Today, let’s try another musical form — the ballad. Traditionally, ballads were rhymed poems that told a story of some kind, and were often set to music. They were sometimes set in four-line verses, with an ABAB rhyme pattern, employing alternating 8 and 6 syllable, iambic lines. This 8/6 iambic pattern is sometimes referred to as ballad meter. The use of this type of pattern was not universal, however, and old ballads often involve different syllable counts, as well as refrains that break up the verses.
The form has generated many sub-genres over the years, including the sentimental ballad (think “Danny Boy“), the gruesome murder ballad, and of course, the power ballad. The form’s come a long way from the folk songs with which it began, but the narrative aspect of the ballad remains intact.
Your ballad could be sad, or funny. It could tell a tale of love, or murder, or just something silly. If you have any musical talent, it might be fun to try and actually make a tune for your ballad! Happy writing.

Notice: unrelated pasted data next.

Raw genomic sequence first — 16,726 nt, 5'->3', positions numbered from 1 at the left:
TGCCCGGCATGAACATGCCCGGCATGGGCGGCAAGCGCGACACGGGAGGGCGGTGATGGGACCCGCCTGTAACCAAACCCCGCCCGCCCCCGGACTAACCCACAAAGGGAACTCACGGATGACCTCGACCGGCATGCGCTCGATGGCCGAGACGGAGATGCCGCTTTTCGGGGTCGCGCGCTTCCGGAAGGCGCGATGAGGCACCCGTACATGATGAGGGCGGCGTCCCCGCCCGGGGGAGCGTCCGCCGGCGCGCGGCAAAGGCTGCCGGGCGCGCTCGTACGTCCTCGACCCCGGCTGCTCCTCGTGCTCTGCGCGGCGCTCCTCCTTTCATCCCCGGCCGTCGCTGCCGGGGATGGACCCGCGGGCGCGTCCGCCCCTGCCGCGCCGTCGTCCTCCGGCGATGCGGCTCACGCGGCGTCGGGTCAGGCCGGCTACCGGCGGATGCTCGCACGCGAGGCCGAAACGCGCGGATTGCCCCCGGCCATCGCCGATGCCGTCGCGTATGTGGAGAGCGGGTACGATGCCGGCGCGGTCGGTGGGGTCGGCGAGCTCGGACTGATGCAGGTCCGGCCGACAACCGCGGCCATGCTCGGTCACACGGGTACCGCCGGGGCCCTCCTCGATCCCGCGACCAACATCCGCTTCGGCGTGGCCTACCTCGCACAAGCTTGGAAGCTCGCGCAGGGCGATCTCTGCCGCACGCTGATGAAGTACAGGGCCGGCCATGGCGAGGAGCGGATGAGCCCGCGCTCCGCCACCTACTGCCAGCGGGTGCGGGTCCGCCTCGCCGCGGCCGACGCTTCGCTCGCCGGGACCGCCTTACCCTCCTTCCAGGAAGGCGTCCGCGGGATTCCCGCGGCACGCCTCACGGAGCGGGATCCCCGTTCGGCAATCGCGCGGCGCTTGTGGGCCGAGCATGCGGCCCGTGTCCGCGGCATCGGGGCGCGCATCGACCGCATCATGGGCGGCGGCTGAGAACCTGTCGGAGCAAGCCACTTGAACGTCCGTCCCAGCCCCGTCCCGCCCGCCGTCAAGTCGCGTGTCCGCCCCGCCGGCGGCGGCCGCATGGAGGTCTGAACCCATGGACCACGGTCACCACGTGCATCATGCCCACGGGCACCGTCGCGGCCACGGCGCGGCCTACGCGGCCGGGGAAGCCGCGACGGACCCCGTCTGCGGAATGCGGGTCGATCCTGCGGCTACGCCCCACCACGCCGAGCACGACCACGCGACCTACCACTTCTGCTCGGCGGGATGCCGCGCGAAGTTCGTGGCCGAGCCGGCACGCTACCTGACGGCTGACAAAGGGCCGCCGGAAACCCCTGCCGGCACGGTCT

The Mysterious Road in the Greens
It was not the road not taken’
nor did it seem much untrodden
though was silently deserted,
cranky voices of travellers
mumbling walking slowly talking
some with sticks some with bags hanging
clothes tattered, soiled like old rags
what wanderers, gypsies knights are these
perhaps disguised, going nowhere?
who knows the mystery who may share
to unknown inns and known places,
who will then find the real traces
of cart and carriage wheels dug deep
ruts in mud and mire who will know
Ye Olde Captain smelling rum
and whiskey in strange attire
patriotic spirit afire
what sweet whistles and jingles
of keys calls shouts and songs are these?
what rustling of maps and tinkles
of coins, of silver and golden
dusty and crumpled but precious,
held, as sonorously they stumble-
forward serious, some on horses,
like amblers, no racers, no hurry,
they move and giggle and g rumple,
no heroic braves may know this way
was the way to go now all quiet,
steeped in solitude, fresh and green
scene changed from seen to unseen,
was this the road that saw the men?
ten thousand who brought grand glory
to the king of Olde England!